Today I had the opportunity to attend a taping of Cook's Country over in Rupert, Vermont. They weren't quite ready to let the audience in when we first got there, so I took a few pictures while we waited outside.
I'm not sure what birds these are perched on the steeple of the church across the street (although I suspect they're swallows), but I still liked the way the shot turned out.
Some of my fellow audience members hanging out on the porch:
Once we got inside, we were all given three samples of four different foods to taste test: long-grain white rice, black forest ham, reduced-fat potato chips, and yellow mustard—foods that had all previously been taste-tested by their group of 20 or so experts. Not exactly the type of food I'm looking to eat at 8 a.m., but what are you going to do? We all handed in our choices, and then they had Christopher Kimball come out and sample the same things we did to see if he would end up picking what the taste testers had deemed the best of its kind. I'm not entirely sure why we were also asked to put in our votes, to be honest—maybe to see if a smaller sampling of "regular" folks would also pick the taster's choices, and if we didn't then was our favorite the same as his?
At any rate, it was an interesting process to watch. However, it wasn't one I could photograph, as they didn't want any shutter noises interfering with the recording (not to mention flashes from cameras that don't provide the option of switching the flash off). So instead you get a shot I took as they switched setups for the different foods. That's Jack Bishop, co-host of the show and editorial director of Cooks Country magazine, in the apron; standing next to him is the director of the show, whose name has completely slipped my mind:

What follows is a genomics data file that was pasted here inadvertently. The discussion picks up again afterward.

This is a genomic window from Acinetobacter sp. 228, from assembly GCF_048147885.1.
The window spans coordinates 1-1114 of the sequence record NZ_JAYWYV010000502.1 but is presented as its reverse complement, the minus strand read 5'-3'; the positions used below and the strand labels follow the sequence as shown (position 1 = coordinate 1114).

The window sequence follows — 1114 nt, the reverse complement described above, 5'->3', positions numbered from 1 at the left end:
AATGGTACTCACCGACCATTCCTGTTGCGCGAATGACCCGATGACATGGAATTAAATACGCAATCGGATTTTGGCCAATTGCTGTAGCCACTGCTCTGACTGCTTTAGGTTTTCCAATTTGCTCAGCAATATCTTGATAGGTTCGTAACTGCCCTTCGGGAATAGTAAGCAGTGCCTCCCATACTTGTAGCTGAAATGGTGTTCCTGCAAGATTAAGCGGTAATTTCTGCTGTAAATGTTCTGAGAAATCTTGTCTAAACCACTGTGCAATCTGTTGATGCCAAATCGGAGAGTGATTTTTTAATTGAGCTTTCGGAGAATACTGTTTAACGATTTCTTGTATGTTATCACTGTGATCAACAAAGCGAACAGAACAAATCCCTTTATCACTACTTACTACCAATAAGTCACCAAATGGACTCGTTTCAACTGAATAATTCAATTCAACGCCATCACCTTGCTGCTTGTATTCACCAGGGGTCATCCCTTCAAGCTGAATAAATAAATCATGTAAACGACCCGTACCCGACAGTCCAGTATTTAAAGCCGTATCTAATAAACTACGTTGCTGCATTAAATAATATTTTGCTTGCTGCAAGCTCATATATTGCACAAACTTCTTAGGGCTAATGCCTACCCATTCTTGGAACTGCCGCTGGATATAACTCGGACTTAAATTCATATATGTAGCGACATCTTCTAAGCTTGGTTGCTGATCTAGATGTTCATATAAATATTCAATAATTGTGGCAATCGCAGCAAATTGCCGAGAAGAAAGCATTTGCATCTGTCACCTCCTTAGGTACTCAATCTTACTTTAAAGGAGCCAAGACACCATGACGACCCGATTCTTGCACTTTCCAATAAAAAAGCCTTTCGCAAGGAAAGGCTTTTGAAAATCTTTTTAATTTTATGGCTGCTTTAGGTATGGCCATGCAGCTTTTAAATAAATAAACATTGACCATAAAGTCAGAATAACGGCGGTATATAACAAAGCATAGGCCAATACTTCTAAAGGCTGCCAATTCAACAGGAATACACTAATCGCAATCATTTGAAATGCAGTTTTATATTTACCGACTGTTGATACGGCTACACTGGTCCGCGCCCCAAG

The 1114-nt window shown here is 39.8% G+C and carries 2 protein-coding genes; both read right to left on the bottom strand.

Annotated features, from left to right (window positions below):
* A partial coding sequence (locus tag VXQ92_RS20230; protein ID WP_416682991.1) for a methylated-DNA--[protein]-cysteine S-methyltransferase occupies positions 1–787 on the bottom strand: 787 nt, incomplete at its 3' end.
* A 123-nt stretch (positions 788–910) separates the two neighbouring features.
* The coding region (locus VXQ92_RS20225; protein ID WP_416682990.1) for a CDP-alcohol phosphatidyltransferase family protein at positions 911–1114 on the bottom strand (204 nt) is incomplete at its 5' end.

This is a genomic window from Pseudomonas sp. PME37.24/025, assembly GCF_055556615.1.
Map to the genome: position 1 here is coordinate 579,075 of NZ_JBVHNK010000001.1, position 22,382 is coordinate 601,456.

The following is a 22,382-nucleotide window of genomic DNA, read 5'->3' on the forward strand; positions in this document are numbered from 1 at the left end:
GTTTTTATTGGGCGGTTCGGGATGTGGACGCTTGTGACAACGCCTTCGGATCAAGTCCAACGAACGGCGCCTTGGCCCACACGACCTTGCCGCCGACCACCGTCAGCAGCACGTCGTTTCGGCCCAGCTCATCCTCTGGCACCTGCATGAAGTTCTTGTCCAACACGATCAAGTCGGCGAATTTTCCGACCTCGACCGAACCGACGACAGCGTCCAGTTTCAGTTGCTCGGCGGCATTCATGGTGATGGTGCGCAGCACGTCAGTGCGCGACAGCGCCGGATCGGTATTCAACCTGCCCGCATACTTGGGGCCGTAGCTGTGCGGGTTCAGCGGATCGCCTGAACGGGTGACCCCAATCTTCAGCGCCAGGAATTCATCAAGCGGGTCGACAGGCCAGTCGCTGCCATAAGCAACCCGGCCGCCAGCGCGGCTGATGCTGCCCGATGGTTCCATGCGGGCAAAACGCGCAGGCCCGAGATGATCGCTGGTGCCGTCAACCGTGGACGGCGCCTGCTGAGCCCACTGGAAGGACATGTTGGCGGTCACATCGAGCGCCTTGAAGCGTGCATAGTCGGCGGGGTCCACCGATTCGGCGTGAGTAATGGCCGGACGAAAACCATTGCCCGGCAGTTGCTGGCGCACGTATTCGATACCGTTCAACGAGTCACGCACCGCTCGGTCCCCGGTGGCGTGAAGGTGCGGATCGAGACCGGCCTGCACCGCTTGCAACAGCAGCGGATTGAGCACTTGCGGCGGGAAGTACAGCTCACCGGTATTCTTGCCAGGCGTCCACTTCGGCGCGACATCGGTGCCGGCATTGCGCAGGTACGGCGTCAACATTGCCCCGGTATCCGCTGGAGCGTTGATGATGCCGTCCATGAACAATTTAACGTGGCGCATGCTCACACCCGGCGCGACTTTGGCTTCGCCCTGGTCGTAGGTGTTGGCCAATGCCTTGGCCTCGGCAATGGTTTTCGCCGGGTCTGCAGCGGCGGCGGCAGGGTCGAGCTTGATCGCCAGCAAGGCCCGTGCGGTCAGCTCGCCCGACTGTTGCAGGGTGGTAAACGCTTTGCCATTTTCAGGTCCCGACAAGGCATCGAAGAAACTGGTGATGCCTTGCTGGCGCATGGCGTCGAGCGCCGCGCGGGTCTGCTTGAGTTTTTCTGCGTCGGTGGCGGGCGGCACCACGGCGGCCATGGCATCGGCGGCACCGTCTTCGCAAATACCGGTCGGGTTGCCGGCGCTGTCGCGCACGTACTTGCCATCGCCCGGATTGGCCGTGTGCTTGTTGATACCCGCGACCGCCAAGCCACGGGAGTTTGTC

Filling out the rest of today's photo post, a few foliage shots I took later in the afternoon, starting with two group shots of some of the trees along Route 7A as it goes through town:
The church spire in these two belongs to the First Congregational Church in Manchester, one of the town's most recognizable landmarks:
The town's Revolutionary War memorial:
Which, as you can see, stands not too far from the church:
A solo shot of the tree behind the statue:
And a few shots looking up into that same tree:
I saved this one for last because I was struck by how it looks as much like a watercolor as it does a photo, at least to my eye; I promise, though, that the only Photoshop function I ran on this image was the one that reduced its size to something I could post online: